Date Read: September 28, 2013
Source: Review copy from author
Publication Date: November 1, 2013
Publisher: Artifice Press
Genres: Young adult, contemporary, romance, memoir
Summary (taken from Goodreads): Eighteen-year-old Angeli doesn't "fit in." She's never been on a single date, and she lives vicariously through an online world of storytelling. With the pressures of choosing a practical future path bearing down, she needs a drastic change. Too old to run away from home, she opts instead to embark on a solo 2-month road trip. But her freedom is tempered by loneliness - and anxiety tests her resolve as she comes face-to-face with her quirky internet friends.
Aside from contracting mono and repeatedly getting herself lost, Angeli's adventure is mired by more unforeseen glitches - like being detained by Canadian authorities, and a near-death experience at the hands of an overzealous amateur wrestler. Her odyssey is complicated further when she unwittingly earns the affections of two young men. One a privileged martial artist; the other a talented techie with a colorful past.
Bewildered by the emotions they stir, Angeli spurns the idea of a doomed long-distance relationship. But she is unprepared for the determination of her hopeful suitors. In the wake of her refusal, one man will betray her, and the other will prove himself worthy of a place in her future.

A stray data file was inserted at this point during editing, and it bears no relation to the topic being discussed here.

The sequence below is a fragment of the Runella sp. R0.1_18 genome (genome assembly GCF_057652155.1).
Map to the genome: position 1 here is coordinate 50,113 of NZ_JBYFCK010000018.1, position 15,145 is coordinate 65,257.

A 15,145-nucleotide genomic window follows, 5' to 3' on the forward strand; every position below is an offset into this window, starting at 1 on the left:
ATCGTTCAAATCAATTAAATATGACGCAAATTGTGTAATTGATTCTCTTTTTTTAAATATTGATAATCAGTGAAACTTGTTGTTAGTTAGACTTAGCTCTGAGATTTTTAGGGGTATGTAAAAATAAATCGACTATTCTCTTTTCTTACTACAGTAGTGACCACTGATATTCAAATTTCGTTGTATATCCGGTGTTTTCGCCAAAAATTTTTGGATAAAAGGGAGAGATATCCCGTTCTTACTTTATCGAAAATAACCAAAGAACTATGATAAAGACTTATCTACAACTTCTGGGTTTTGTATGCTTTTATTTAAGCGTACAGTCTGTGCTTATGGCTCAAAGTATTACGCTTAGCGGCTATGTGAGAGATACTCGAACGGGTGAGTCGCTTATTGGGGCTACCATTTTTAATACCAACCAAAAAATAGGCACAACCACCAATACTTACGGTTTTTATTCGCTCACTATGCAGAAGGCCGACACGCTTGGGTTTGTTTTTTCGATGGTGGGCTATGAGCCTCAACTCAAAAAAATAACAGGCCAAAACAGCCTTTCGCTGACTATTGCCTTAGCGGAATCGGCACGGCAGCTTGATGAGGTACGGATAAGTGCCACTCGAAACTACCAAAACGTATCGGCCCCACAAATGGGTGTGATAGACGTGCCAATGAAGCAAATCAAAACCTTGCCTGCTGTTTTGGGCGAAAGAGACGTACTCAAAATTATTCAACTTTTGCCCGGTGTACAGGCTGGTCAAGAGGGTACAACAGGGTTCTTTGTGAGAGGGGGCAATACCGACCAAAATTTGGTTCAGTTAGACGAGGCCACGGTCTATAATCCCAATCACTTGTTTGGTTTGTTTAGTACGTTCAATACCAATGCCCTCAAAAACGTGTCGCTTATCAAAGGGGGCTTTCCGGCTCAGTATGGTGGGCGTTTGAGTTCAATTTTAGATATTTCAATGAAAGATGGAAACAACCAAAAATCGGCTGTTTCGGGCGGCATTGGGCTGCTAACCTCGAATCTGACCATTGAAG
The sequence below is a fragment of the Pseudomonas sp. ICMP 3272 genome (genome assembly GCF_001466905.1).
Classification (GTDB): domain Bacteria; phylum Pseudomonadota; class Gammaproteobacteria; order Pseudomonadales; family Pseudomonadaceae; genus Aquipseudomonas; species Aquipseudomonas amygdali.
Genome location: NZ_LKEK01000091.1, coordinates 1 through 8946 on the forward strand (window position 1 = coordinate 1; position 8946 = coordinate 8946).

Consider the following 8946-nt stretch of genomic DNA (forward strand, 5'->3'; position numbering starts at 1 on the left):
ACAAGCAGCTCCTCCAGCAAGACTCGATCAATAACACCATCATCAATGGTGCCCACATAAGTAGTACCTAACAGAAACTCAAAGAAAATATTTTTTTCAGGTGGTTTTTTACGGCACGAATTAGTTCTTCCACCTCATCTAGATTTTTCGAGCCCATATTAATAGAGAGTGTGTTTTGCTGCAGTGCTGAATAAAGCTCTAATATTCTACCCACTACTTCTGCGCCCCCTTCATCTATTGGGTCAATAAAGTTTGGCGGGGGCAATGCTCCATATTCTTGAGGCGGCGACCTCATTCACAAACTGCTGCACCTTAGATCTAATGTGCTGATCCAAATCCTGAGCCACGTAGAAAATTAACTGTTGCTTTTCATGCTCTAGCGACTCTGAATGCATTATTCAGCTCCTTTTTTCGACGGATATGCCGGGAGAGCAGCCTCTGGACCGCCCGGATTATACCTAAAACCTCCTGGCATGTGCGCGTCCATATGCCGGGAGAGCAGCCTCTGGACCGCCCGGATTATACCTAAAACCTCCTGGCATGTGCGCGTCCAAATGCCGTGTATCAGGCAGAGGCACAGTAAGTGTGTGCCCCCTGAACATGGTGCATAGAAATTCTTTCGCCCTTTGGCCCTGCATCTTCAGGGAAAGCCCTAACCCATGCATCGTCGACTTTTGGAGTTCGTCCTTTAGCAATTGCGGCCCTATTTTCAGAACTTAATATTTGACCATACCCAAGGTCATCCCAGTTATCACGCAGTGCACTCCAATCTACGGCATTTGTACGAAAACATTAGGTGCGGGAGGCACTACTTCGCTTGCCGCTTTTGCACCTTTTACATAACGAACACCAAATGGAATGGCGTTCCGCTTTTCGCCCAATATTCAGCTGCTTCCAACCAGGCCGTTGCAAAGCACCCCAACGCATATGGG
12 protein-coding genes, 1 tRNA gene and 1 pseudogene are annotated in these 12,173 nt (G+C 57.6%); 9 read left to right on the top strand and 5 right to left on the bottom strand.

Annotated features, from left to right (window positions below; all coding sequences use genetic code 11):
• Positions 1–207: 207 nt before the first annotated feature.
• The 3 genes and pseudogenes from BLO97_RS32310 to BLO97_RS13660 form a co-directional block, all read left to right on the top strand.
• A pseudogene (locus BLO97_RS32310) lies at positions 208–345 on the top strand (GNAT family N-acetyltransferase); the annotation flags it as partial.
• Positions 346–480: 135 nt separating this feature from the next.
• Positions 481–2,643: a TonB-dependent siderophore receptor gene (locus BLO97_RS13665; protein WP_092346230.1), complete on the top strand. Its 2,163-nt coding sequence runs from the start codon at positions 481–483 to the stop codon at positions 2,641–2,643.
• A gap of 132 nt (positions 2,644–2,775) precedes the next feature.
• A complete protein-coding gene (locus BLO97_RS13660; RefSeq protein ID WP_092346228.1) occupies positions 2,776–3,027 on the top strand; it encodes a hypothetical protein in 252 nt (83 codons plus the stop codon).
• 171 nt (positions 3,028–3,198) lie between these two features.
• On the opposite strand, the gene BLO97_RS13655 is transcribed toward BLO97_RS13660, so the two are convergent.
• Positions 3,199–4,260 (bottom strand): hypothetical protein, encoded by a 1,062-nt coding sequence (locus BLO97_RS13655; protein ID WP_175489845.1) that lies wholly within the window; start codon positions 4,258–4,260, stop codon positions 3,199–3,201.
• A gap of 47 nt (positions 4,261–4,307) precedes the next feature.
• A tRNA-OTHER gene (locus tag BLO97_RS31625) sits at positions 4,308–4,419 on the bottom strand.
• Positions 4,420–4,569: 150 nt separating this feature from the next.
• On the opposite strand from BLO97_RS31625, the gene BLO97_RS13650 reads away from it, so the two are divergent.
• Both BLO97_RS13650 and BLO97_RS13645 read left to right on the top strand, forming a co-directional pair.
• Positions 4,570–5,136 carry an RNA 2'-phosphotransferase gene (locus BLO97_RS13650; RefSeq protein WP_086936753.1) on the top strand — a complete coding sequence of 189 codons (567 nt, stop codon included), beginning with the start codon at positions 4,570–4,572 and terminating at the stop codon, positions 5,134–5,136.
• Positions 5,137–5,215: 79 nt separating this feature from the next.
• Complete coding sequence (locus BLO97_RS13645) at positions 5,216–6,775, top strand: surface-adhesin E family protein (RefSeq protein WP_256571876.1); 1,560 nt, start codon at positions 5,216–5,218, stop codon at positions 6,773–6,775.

Angeli sets off in search of a better understanding of herself, the world, and her place in it. What she finds is an impractical love, with the potential to restore her faith in happy endings.
A true story with an unapologetically honest outlook on life, love, faith, and adventure - Once Upon A Road Trip is a coming-of-age memoir.
ReviewThis book is a memoir, but it read a lot like fiction. I'm not a big reader of non-fiction, but this didn't feel like much of a transition from my regular contemporary reads. I would definitely recommend it for those trying to ease into non-fiction.
The story of Angeli's road trip was written so honestly. It was easy to relate to the characters, and they were all portrayed in a way that felt real. I feel like it would have been so easy to leave out some of the negatives, some of the flaws, throughout the writing, but this book captured both the good and the bad very well. The writing style was wonderful and allowed the reader to feel as if they were along for the trip.
Reading about a real experience gave the book a natural, genuine vibe that most fiction books strive towards, but rarely achieve. And although I was unsure about picking this one up at first, I'm very glad I gave it a chance.